Mirabeau (seriously): If there was any carping to be done about Barenboim, it would have had to be found in this work, whose athleticism did seem to be a stretch even for this former prodigy. I noticed many an uncharitable, callow piano student sniping excitedly to his neighbor about how much better he did it on his exam at conservatoire.
Gomez (defensively): But they are missing the fire, the passion, the big statement he made. To get caught up in details like that is irrelevant. Here he really showed inner fire!
FD: The second half of the recital portrayed a different response to Italy, three of Liszt’s arrangements from Verdi operas. In these works, we do see a bit of the grandstanding showman Liszt must have reveled in being.
Gomez: At last something I could sing along with!
FD: A rarity, the “Danza sacra e duetto finale” from “Aida,” was a good bridge from the more ethereal matters of the first half of the recital, consisting as it does of the lovers’ farewell to life on earth.
Mirabeau: The “Miserere” from “Il Trovatore” had much more conventional keyboard passagework, the sort of thing that makes me long for a simple sonata for amateurs.
FD: Finally, the well-known “Rigoletto” paraphrase was dispatched with elegant ease and bel canto vocal style brought to the piano. The ovation was prolonged, and Barenboim rewarded his fans with three encores before closing the piano lid himself. They were a sonata by Domenico Scarlatti . . .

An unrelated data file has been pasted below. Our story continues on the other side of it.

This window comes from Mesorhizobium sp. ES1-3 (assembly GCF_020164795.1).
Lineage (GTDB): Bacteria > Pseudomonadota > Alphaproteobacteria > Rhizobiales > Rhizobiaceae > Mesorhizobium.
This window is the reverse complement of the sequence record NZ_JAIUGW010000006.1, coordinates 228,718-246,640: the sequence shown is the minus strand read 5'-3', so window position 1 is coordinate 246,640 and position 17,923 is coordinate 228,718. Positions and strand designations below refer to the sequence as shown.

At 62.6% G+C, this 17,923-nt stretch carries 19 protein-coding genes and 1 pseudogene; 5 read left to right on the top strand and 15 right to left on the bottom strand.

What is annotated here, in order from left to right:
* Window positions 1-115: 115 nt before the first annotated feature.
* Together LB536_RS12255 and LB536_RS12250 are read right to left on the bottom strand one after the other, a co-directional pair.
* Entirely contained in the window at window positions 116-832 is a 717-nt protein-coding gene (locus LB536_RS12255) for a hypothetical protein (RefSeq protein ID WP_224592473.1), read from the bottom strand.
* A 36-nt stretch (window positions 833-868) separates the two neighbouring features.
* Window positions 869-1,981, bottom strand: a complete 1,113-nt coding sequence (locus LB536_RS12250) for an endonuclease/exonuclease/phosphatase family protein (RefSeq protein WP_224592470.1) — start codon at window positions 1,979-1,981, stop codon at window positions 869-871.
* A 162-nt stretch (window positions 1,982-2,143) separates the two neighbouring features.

Gomez (proudly): An Italian active mainly in Portugal and Spain!
FD: . . . played with a hushed buoyancy that was haunting.
Mirabeau: Then came Chopin’s Waltz Op. 64 #2, nicknamed the “Minute” waltz (not by Chopin) because of the too-fast performances that have become routine.
FD: Barenboim saved us from that fate with a tasteful reading.
Mirabeau (dreamily): The divine Nocturne Op. 27 #2 followed, seeming to hover in a space high above the auditorium.
Gomez: zzzzzz . . . .
© 2009 Frank Daykin, for Innovative Music Programs
Walker, Alan: Franz Liszt—The Virtuoso Years, 1811-1847 © 1983 Alfred A, Knopf
Franz Liszt—The Weimar Years, 1948-1861 © 1989 Cornell University Press
Franz Liszt—The Final Years, 1861-1886 © 1996 Cornell University Press
This is the definitive biography of Liszt, stunning in its wealth of information, not only about the man, all those in his life, but nineteenth century culture. I believe it was re-released in a second edition, only two volumes.